Proposed Queensland discrimination laws threaten Christian schools

The Queensland Government has released draft new anti-discrimination laws for consultation and community feedback.

The legislation is in response to a review undertaken by the Queensland Human Rights Commission of the Anti-Discrimination Act 1991 and seeks to replace the Act in its entirety.

The new law proposes to remove existing exemptions to anti-discrimination law for religious schools that currently allow schools to positively select staff who support the Christian principles and ethos of the school. The new law would only permit schools to preferentially hire staff for roles directly connected to religious teaching or observance, rather than for all staff appointments at a school.

The proposal is in part a response to the controversy surrounding Citipointe Christian College, which faced backlash after releasing an updated enrolment contract for parents at the school. The contract explicitly stated traditional Christian teachings on sexual orientation and gender identity, among the school’s broader Christian beliefs.

The media furore surrounding the issue resulted in Citipointe withdrawing the contract. Activists leveraged the controversy to call for existing exemptions for faith based schools to be withdrawn.

The proposed changes have been described as “Orwellian” by Christian schools and organisations. If enacted, the new law will breach religious freedom rights of organisations in the state and will encroach upon the ability of faith organisations to operate in accordance with their ethos and values. 

ACL Queensland Director Rob Norman has said:

“If tabled and passed, religious schools will be required to surrender some of their deepest-held theological views and values and be subjected to the invasive oversight of the Department of Justice and the Attorney-General”.

Mark Fowler, anti-discrimination lawyer and adjunct associate professor at the Universities of Notre Dame and New England, has warned that the proposal would “legislate the most restrictive regime for religious institutions in Australia”.

The new law demonstrates a fundamental misunderstanding of the nature of religious freedom laws in Australia.

Faith based organisations in Queensland rely on the current exemptions in the Act for protection of their religious freedom rights in accordance with international law. This important balancing protection recognises that when faith-based schools conduct their school in accordance with their doctrines, tenets and beliefs they are not discriminating, but exercising their right to freedom of religious belief and activity.

As Neil Foster, Associate Professor in Law has explained:

“One of the ways that religious freedom is protected in Australia is through the inclusion in discrimination laws of “balancing clauses” (provisions that balance the right not to be discriminated against, with the important right of religious freedom). But the new Bill will dramatically narrow those clauses”.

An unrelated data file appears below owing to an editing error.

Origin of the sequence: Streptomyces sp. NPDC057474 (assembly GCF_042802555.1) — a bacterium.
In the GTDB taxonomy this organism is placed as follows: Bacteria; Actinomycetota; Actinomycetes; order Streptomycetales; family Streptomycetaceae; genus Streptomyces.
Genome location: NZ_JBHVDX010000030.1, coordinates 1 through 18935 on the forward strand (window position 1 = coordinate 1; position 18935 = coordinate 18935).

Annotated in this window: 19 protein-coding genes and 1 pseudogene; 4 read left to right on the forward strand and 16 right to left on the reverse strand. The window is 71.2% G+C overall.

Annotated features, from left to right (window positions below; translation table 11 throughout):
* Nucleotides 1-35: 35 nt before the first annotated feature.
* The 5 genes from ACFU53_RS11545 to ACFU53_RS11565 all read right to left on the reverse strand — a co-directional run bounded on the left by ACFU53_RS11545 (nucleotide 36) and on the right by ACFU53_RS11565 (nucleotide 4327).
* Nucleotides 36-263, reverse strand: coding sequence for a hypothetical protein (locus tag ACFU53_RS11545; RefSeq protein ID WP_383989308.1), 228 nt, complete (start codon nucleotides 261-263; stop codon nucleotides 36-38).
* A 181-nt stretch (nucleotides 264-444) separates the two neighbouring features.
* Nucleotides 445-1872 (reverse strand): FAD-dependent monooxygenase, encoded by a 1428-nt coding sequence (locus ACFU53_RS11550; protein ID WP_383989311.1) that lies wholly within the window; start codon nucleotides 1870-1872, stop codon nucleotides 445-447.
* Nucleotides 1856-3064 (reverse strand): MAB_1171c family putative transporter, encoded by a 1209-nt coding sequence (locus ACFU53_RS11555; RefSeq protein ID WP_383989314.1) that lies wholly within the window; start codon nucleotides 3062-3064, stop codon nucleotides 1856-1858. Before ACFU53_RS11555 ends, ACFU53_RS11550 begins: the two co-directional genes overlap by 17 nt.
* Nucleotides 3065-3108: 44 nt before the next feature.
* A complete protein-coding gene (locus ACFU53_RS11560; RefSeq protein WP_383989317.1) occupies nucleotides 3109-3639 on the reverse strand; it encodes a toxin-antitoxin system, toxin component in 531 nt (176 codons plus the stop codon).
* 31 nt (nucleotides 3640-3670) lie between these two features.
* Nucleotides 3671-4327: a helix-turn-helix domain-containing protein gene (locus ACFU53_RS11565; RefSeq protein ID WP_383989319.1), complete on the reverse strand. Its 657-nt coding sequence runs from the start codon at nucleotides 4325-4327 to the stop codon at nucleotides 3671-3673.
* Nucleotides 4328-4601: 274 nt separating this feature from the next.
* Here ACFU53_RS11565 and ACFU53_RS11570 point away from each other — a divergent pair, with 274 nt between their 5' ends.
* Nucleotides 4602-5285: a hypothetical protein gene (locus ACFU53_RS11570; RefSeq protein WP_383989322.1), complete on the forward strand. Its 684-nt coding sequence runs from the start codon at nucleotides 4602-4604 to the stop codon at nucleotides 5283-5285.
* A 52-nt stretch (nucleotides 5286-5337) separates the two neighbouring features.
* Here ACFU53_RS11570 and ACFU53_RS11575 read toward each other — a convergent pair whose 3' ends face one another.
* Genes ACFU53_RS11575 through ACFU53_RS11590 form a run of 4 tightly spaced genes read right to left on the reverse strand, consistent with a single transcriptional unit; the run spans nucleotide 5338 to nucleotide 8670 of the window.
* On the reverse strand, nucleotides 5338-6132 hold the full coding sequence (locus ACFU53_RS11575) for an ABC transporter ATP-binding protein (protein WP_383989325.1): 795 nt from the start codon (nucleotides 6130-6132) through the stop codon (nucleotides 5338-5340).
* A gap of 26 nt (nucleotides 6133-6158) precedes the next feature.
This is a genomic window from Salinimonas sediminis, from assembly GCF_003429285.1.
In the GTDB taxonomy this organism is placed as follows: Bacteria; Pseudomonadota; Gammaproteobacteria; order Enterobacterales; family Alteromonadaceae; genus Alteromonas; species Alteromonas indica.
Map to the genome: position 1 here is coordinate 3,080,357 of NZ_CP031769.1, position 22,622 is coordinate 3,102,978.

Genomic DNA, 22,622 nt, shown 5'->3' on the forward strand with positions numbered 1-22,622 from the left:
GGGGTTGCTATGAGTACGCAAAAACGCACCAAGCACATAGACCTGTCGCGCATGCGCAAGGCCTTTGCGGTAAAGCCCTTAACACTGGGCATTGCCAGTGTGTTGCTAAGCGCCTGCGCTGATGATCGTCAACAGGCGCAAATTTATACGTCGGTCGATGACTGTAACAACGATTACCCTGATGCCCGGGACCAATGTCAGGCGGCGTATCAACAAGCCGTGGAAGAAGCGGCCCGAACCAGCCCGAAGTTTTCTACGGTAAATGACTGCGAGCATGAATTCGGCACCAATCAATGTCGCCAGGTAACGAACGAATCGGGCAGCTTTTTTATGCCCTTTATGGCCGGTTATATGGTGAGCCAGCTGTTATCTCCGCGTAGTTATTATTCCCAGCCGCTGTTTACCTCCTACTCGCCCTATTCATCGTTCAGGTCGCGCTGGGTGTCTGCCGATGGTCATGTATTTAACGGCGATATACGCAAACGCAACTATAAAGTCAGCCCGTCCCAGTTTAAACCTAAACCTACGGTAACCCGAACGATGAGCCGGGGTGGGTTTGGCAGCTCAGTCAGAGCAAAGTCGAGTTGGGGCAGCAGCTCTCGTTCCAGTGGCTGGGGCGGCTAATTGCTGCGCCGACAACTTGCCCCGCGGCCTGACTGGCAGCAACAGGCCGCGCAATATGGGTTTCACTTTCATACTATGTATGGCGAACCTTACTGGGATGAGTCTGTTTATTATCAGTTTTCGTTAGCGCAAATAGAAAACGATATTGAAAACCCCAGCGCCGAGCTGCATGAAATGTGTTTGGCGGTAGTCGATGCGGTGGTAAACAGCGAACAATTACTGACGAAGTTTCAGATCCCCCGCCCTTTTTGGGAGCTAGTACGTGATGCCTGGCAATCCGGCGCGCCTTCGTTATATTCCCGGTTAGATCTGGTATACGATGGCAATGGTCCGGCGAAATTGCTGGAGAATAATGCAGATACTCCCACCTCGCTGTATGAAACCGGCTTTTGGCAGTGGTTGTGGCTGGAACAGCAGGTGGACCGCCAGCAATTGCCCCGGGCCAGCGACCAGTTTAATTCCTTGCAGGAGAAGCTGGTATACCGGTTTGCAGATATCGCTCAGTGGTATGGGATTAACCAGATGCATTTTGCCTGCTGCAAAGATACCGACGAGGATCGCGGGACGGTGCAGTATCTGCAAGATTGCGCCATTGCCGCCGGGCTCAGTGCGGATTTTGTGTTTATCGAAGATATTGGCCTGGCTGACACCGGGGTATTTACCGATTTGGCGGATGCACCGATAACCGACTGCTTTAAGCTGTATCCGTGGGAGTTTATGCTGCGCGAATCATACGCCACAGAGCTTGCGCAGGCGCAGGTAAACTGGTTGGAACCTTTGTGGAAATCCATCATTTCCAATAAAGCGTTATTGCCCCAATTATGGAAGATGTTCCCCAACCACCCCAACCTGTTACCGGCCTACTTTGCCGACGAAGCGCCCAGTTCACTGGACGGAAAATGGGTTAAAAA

Dr Alex Deagon, an Associate Professor in the School of Law at QUT, goes further

“The proposed changes to the Queensland Anti-Discrimination Act seek to narrow further the already narrow religious exceptions. These changes are the most restrictive regime for regulating religious bodies in Australia and will significantly undermine the ability of religious organisations to employ persons in accordance with their faith, contrary to both international law and constitutional law”.

Associate Professor Deagon has written a comprehensive analysis of the new laws, which explains the rationale for the existing exemptions:

“Imposing a ‘genuine occupational requirement’ standard and reasonableness inquiry are not necessary restrictions on religious freedom and ignore the fact that for many religious organisations, they are trying to create a faith culture. This necessitates employment of persons who fit in that culture by believing and acting consistently with the requirements of the faith, not merely by having technical proficiency in the role.”

It is not reasonable to assume that students in a school will only discuss matters of faith and religion with religious education teachers. Students potentially interact with, and engage in many conversations with any number of staff at a school:

“It is entirely possible that students may strike up a conversation with a receptionist or a groundskeeper, and if in the course of that conversation the student discovers the staff member believes or acts inconsistently with the school ethos, this could significantly undermine the consistent propagation of the school ethos”.

Christian schools are communities of faith and formation in which parents in partnership with schools can opt for education based on a particular religious ethos. Religious education is concerned with more than just imparting facts and curriculum content. It provides opportunities for faith communities to come together to provide an authentic faith-based education and educational environment where every aspect reflects and models the faith of the community.

The Queensland Government is inviting submissions in response to the draft bill. Submissions are due by 22 March 2024 and can be made here.

HRLA encourages everyone concerned about these proposed laws to provide feedback to the government.